Thought Leadership for a Digital Age
Lundberg Media delivers world-class thought leadership for executive audiences. With over 30 years' experience creating relevant, compelling content for C level executives, we help tech marketers cut through the noise with engaging content that customers and prospects value. Not sure where to start? We'll help you design a successful thought-leadership approach, with the right mix of content and timing. Services include:
- Writing and Editing
- Presentations and events
We cover intelligence-driven digital business in all its aspects — the impact of digitization on operations and business models; practical approaches to artificial intelligence (AI); how leading companies are transforming their businesses for an increasingly open, connected and insight-based world.
Content and Engagement.
Helping technology marketers connect with CIOs
I work directly with technology marketers to increase their insight into their customers’ world. I also produce high-level content and lead events to help them build relationships with CIOs.
- Audience Insight
- Message Development
- Research & Analysis
- Case Studies
- Executive Dinners and Roundtables
- Working with the Media
Major Papers for Harvard Business Review Analytic Services
Harvard Business Review Analytic Services is an independent sponsored research unit within Harvard Business Review Group. HBR AS conducts research and comparative analysis on management challenges and emerging business opportunities. I've led over 20 research projects for them, typically on topics having to do with business technology leadership and digital transformation. Here are the most recent.
Business leaders around the world feel the urgency to adopt more digital ways of doing things but fear their organizations are unable to keep up with the pace of change or take full advantage of the technology investments they’ve made, according to a new survey from Harvard Business Review Analytic Services. Faced with a variety of disruptive forces—new competition from companies that were born digital, increasing globalization, and customers with high expectations for a friction-free digital experience—they know their survival is on the line.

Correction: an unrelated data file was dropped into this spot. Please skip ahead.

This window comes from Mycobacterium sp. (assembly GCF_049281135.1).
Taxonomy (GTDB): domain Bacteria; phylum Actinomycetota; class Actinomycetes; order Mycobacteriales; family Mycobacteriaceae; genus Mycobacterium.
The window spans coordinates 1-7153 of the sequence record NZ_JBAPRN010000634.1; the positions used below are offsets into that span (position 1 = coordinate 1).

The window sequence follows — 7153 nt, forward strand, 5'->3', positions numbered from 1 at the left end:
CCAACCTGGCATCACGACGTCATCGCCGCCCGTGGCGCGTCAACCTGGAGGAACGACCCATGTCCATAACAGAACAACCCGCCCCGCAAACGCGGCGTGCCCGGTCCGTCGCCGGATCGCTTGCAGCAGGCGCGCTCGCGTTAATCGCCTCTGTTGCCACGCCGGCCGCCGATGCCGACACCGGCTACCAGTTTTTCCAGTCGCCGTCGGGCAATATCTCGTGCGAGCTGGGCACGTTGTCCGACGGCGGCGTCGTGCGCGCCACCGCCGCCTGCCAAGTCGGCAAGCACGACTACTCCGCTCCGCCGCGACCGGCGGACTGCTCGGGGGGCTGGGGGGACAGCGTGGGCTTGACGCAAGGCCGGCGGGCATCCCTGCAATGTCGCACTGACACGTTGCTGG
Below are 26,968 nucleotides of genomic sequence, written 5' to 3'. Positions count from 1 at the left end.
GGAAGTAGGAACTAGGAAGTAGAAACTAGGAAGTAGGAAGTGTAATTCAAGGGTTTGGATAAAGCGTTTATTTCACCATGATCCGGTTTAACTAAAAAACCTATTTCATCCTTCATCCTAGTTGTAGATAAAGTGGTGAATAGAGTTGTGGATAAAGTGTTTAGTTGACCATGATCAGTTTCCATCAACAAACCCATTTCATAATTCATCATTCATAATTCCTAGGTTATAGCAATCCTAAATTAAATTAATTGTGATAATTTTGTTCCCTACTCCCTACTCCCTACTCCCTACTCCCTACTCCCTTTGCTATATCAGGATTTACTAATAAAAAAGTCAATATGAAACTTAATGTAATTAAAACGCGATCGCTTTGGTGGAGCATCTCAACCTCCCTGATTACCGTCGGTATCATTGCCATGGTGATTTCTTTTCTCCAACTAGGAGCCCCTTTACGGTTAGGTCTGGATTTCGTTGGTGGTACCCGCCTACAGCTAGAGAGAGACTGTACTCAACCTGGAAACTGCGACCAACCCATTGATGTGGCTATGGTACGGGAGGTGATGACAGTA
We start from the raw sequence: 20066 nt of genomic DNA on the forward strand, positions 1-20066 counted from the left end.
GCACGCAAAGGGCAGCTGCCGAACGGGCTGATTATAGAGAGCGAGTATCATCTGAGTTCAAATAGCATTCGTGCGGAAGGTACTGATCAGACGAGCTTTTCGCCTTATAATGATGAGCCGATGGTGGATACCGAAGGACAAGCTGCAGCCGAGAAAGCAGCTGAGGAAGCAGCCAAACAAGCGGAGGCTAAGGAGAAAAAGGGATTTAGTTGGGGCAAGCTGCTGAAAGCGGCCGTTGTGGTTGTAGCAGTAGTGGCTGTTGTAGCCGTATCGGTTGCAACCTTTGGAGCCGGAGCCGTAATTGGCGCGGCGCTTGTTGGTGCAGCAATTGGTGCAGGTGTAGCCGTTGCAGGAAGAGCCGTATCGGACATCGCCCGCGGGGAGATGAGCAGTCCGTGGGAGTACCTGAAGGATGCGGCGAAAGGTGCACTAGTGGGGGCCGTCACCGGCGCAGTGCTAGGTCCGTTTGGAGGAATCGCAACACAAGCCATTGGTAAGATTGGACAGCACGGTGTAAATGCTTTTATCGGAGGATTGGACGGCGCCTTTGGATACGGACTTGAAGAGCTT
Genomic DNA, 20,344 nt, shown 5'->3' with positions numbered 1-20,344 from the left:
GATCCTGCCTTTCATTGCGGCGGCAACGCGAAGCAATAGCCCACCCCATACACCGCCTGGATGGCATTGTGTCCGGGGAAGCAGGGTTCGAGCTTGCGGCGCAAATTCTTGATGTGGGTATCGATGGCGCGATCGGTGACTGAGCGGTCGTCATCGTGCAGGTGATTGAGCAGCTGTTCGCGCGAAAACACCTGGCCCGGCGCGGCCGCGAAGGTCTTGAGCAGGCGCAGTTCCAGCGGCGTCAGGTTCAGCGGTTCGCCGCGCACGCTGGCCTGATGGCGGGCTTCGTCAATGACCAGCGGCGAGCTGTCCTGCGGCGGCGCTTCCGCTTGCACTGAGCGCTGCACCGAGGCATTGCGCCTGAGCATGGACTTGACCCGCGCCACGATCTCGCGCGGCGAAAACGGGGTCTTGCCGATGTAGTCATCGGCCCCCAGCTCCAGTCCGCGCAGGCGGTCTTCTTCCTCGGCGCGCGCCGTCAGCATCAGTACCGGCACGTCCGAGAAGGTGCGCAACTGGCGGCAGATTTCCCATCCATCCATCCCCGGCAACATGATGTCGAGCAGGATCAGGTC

The winds of disruption have swept aside old ideas about how a business operates and the pace at which it needs to move. The future is being built on new technologies, data, and digitization. Fast-moving, cross-functional teams of people from different parts of the organization experiment and innovate together to deliver new products and capabilities at an unprecedented pace. The old leadership rules don’t apply. In this report, we explore how leading organizations are transforming in the face of disruption so they come out as the beneficiaries and not the victims of change. More than a dozen top chief information and digital officers—true transformation masters—share their secrets for breaking down walls, resetting expectations, and leading in a completely new model. In the process, they are rewriting the rules of CIO leadership.
A few years ago, the concept of two-speed (or bimodal) IT was all the rage. Chief information officers (CIOs) could develop new digital capabilities quickly using an agile approach while running core IT operations and services in a traditional way. While this may have been a good way to get started on the digital path, today IT leaders realize that digital transformation requires applying agile principles and practices much more broadly throughout the organization. Sponsored by IBM
Business leaders looking to increase the efficiency and effectiveness of their workforce are extending their digital efforts beyond what we typically think of as knowledge workers to include maintenance workers, shop clerks, nurses, flight attendants, electricians, baristas, store managers, and others. Indeed, the vast majority of respondents to a recent global survey from Harvard Business Review Analytic Services believe this will be essential to their organization’s success in the future. Sponsored by Microsoft
Three very different organizations - a university, a hospital, and a sports entertainment business - are using the Internet of Things (IoT) to create a more compelling, engaged customer experience across the digital and physical worlds. Sponsored by Dimension Data